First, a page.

Thursday, 25 February 2016

24 Hours in New Plymouth

In December, I went to New Zealand. For a day. My destination was New Plymouth. Here are some things that I found.

The Wind Wand in New Plymouth
Source: The Wind Wand in New Plymouth by Jarod Carruthers on Flickr, reproduced without modification under Creative Commons licence
New Plymouth is the home of the Len Lye Centre, a gallery devoted to the works of the kinetic sculptor. On the coastal esplanade flaps the 45 metre high Wind Wand; inside, his metal, moving, shimmering Fountains. I had walked in with no clue as to the name Len Lye - I walked out realising I had seen these works before, in the Ikon Gallery in Birmingham, UK, years ago. I had even blogged about it at the time. I had come half way around the world, not knowing what I would find, and I found a link to the place I had called my home until so recently, a home I had shared with...

...two dear friends, who moved to New Zealand three years ago and who I hadn't seen since. Hot footing to a new adventure, unsure where it would take them, they've since laid foundations both metaphorically and literally in New Plymouth. My crazy, long haul, short-lived visit was to see them, and I'm very glad I did. It was a joy to see them happy. It was a joy to be shown around somewhere entirely new by people who love the space they are in. It was a joy to be the first guest...

... in their brand new Tiny House. At just 18 square metres of intricately designed floor space, their home is snug, yet it contains all that they could ever need, deliberately and cleverly designed to have a minimal ecological footprint. 'The Nest', and their adjacent Tiny Home for guests called The Matchbox (available to rent here), are not the only signs that New Plymouth cherishes its outdoors - we cycled all day, first through the large urban Pukekura Park, which was preparing for a Festival of Lights, then miles along a coastal path that leads nowhere, except to allow people to get out and enjoy a coastline lesser visited by backpackers, with iron-rich black sand beaches...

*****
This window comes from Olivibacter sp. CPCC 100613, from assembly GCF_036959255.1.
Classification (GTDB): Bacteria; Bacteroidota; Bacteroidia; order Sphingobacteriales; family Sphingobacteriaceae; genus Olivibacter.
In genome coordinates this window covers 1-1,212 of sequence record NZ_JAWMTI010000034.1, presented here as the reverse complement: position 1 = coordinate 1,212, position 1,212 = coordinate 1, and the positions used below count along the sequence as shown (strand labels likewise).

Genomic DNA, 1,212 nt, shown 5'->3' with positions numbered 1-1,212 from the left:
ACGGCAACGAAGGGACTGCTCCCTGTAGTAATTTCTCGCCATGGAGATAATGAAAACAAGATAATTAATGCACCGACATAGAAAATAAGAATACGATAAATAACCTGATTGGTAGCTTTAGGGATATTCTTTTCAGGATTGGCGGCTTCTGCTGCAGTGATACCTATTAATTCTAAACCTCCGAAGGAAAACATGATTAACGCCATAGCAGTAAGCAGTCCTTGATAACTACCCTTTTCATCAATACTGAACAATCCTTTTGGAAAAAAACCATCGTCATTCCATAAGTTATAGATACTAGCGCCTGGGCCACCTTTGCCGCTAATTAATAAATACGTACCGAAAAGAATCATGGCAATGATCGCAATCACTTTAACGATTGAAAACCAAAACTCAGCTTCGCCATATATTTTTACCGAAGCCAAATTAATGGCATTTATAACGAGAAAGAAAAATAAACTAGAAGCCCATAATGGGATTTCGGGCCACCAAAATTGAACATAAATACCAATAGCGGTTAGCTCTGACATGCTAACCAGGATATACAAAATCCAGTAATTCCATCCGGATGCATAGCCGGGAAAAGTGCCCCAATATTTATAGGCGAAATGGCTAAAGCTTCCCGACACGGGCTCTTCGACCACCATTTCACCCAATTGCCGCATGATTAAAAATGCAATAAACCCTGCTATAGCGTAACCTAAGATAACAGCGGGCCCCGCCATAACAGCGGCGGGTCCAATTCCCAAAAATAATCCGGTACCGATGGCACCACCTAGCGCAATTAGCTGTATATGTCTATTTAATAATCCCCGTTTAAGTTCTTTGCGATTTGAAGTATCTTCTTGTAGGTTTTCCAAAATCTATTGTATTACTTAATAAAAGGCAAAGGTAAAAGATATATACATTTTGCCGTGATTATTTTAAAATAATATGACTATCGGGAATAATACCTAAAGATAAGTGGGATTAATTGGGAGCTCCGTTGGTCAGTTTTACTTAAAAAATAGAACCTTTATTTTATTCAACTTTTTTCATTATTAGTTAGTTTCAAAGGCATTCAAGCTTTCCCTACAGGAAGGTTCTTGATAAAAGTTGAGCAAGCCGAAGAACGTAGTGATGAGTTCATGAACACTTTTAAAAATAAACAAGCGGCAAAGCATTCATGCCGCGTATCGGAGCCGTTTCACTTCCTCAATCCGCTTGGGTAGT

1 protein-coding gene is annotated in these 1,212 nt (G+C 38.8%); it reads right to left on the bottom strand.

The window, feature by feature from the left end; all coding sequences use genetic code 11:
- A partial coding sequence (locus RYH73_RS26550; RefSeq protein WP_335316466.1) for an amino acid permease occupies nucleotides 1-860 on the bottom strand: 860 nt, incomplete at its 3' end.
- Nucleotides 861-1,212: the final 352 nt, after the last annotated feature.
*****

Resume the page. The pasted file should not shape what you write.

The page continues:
...and underappreciated surf. We threw pebbles out to sea and collected driftwood. There may even have been a penguin sighting (we're not sure, it was small and far away). In evening we climbed Paritutu Rock...

...from the top of which we could see seals swimming, waves crashing and the town turning in for the night, yet also incoming thunderclouds and, despite longing looks all day, not a sign of Mount Taranaki, whose peak would not peek from behind the distant murk. With the weather now closing in, it was time to descend and spend the evening with my friends' family, who have also moved to New Plymouth. Family, it seems, is drawn here - and New Plymouth is perfect for family: catering for events, a healthy lifestyle, and even a free zoo for children (and grown up children). Family need not be related either: throughout the day my friends bumped into their friends, who were immediately welcoming; later in the day, two street cleaners came to say hello as we paused from our bike ride, for no reason other than they had seen us earlier in the day exploring Pukekura and the zoo, and wondered whether we were having a nice time.

We finished the evening watching telly and laughing.

And then I flew home.

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